When we talk about losses, we are not referring to financial losses, but to the perception of loss in the face of change that people may experience. Job uncertainty and the possibility of job loss are significant concerns, but there are also more subtle and less obvious losses. These include the loss of status, such as when areas that previously reported directly now report to a second or third line, or the loss of corporate identity, when employees move from a highly recognized company to a lesser-known or foreign brand. 

Implementing the strategy and new structures during the integración It is usually the most painful and difficult instance to address, especially when measures are applied that imply great losses for people, such as plant adjustments and role changes due to deficiencies or redefinitions. Thus, this stage presents the adaptive challenge of supporting the people who, despite the perceived losses, must continue forward in the merged entity and, in addition, implement the change.

In this stage, all the technical and adaptive talent of the organization is tested, particularly its leadership. They are usually aware of the relevance and danger of not effectively addressing these aspects, but they do not always know how to do so. It is not only about getting people to adapt to change, but also about evaluating what has worked and what has not, making the necessary adjustments: approaching integration from an adaptive logic requires flexibility to the point of even -eventually- rethinking the process. and start again. 

This flexibility, although evident in theory, is not always easy in practice. Aside from the monetary and time costs already incurred, leaders expose their competencies and can become very attached to their initial ideas and plans, making it difficult to discard them. Recognizing an error is not always easy and therefore must be approached from a logic of experimentation (which is not the same as conducting experiments), where humility and learning are required.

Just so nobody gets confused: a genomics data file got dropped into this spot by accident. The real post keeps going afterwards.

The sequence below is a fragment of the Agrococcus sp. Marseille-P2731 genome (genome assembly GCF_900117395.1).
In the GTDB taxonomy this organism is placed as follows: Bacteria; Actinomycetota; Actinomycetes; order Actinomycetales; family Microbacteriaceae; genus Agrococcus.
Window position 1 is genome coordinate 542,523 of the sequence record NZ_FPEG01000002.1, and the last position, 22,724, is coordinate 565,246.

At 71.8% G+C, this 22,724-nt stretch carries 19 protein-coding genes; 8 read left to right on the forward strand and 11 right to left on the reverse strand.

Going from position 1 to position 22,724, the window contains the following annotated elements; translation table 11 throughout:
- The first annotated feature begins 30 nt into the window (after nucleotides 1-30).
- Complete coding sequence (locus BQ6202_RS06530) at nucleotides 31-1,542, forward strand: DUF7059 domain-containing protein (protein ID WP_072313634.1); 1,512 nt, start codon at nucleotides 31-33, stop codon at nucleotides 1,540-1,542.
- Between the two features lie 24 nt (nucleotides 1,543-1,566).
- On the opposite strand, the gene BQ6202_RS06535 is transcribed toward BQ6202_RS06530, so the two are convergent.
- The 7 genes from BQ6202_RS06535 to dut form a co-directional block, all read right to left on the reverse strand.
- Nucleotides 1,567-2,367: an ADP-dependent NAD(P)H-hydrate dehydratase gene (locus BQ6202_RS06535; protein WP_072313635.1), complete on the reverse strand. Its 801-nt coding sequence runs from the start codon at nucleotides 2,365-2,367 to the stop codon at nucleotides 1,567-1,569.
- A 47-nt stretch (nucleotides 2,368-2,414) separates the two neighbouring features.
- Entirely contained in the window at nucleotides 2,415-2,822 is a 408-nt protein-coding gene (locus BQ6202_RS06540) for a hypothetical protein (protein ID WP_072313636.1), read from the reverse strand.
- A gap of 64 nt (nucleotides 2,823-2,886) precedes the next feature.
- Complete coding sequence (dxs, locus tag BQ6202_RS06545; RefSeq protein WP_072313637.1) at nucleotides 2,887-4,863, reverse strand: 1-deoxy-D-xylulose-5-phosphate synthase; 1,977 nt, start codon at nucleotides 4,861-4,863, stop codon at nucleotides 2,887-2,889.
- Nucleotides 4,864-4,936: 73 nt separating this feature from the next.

Finally, but no less importantly, comes the settlement and adjustmentstage, which aims to sustain all implemented changes and mark the definitive beginning of the "new organizational form." Often, this means making small adjustments and focusing on teams, areas, and projects that may be lagging behind the rest of the organization and not performing as expected. This approach is quite adaptive and should consider many of the perspectives mentioned in previous stages.

In this stage, it is especially important to make efforts to generate identification with the current company, increase the sense of belonging, and give coherence to all processes, business, and the organization’s purpose. Ultimately, a merger is a process in which two (or sometimes more) organizations or companies, each with their own identity, history, purpose, strategy, culture, and people, become a single organization that has leveraged business synergies and formed an entity that transcends the original ones.

  1. Hollmann, de Moura Carpes, and Beuron. The DaimlerChrysler merger – a cultural mismatch?. 2010, January 2011Revista de Administração da UFSM 3
  2. Deloitte. 2024 M&A Trends Survey Mind the gap.